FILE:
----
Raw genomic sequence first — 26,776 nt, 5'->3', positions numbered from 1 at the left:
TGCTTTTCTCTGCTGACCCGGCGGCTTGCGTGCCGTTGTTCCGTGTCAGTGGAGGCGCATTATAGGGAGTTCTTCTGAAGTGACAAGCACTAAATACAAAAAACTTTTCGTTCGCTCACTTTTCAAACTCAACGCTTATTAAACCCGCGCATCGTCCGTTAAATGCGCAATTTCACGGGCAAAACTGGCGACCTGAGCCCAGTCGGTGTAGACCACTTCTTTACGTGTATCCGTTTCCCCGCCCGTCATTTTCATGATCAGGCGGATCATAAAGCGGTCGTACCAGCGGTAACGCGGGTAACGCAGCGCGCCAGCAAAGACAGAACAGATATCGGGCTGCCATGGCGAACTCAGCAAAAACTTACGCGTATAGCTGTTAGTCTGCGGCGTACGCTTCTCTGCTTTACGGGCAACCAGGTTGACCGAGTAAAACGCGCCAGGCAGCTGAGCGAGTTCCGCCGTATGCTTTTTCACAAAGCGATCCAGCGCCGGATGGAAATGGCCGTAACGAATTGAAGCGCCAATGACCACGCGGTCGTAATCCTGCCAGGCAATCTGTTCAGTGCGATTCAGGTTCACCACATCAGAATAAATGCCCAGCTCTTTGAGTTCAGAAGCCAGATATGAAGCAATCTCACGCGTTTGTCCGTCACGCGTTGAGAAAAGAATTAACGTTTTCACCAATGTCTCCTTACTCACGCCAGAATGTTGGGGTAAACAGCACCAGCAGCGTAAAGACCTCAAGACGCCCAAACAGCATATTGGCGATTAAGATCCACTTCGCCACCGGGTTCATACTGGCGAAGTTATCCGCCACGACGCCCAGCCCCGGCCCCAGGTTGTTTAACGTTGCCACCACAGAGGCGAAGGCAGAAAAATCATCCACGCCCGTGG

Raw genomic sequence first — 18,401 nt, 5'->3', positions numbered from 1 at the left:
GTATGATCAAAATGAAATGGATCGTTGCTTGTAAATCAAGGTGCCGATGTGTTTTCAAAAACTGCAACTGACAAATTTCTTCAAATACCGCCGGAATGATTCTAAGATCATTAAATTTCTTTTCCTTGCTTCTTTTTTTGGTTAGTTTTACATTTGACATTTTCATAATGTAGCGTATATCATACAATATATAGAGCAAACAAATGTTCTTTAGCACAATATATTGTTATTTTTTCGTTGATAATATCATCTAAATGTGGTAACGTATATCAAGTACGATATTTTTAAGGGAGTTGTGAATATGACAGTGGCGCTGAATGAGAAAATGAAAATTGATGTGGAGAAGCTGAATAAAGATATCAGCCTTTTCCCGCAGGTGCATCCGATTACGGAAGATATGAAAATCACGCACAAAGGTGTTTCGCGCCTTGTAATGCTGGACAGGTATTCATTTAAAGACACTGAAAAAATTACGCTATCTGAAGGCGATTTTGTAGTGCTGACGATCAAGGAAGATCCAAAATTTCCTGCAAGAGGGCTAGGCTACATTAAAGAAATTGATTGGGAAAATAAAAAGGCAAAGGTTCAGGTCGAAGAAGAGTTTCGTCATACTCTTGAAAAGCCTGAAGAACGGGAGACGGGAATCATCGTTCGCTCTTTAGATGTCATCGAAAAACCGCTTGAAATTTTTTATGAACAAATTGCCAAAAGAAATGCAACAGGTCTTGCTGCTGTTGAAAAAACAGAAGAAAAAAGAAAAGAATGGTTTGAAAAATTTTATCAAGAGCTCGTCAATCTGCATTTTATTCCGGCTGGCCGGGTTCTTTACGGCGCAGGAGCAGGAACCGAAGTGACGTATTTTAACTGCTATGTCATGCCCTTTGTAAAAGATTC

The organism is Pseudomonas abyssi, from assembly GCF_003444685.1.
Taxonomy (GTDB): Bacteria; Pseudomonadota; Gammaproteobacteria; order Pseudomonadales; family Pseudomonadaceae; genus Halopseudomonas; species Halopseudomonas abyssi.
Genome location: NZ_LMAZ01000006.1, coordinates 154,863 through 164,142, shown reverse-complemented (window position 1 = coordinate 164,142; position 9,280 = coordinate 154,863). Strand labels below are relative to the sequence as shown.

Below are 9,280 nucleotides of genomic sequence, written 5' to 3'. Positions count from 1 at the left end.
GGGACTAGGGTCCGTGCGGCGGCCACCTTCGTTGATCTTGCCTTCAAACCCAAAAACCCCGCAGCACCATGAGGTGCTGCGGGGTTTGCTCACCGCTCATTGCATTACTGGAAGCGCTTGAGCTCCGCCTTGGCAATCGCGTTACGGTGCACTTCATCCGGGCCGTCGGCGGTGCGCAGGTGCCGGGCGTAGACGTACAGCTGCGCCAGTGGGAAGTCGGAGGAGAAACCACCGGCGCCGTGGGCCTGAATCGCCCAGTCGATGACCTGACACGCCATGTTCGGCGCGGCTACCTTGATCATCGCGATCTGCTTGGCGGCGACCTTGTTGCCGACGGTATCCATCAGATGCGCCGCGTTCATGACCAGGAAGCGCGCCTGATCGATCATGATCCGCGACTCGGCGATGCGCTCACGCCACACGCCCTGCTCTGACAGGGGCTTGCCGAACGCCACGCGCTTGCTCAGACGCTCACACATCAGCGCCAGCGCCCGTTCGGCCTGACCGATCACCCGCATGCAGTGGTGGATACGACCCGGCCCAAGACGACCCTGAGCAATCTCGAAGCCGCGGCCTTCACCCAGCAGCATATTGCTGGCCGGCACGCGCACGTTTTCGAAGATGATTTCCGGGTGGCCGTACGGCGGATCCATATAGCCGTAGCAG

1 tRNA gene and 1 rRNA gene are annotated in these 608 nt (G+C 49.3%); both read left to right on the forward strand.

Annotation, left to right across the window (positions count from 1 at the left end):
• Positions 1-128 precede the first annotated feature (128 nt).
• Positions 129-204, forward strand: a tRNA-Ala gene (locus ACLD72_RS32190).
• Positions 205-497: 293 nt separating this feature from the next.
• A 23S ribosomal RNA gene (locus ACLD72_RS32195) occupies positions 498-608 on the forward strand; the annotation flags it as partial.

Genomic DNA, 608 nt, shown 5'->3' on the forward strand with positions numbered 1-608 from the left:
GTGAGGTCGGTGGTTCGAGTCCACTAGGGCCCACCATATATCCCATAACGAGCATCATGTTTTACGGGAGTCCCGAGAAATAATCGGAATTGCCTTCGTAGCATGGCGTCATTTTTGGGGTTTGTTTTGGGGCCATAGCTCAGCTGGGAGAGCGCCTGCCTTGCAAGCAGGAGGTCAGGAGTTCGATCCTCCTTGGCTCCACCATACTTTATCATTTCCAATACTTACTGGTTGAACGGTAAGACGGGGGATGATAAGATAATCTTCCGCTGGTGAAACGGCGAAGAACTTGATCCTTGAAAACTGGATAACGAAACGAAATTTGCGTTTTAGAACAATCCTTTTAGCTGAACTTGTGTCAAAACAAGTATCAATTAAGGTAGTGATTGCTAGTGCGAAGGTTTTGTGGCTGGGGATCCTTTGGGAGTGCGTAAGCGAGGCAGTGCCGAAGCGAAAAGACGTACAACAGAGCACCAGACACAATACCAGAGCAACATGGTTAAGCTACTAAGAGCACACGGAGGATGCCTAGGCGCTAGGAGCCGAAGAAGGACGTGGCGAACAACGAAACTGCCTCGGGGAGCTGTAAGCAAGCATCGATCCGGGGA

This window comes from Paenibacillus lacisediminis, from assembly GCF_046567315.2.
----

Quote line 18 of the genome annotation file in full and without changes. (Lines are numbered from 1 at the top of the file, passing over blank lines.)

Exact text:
This window comes from Paenibacillus lacisediminis, from assembly GCF_046567315.2.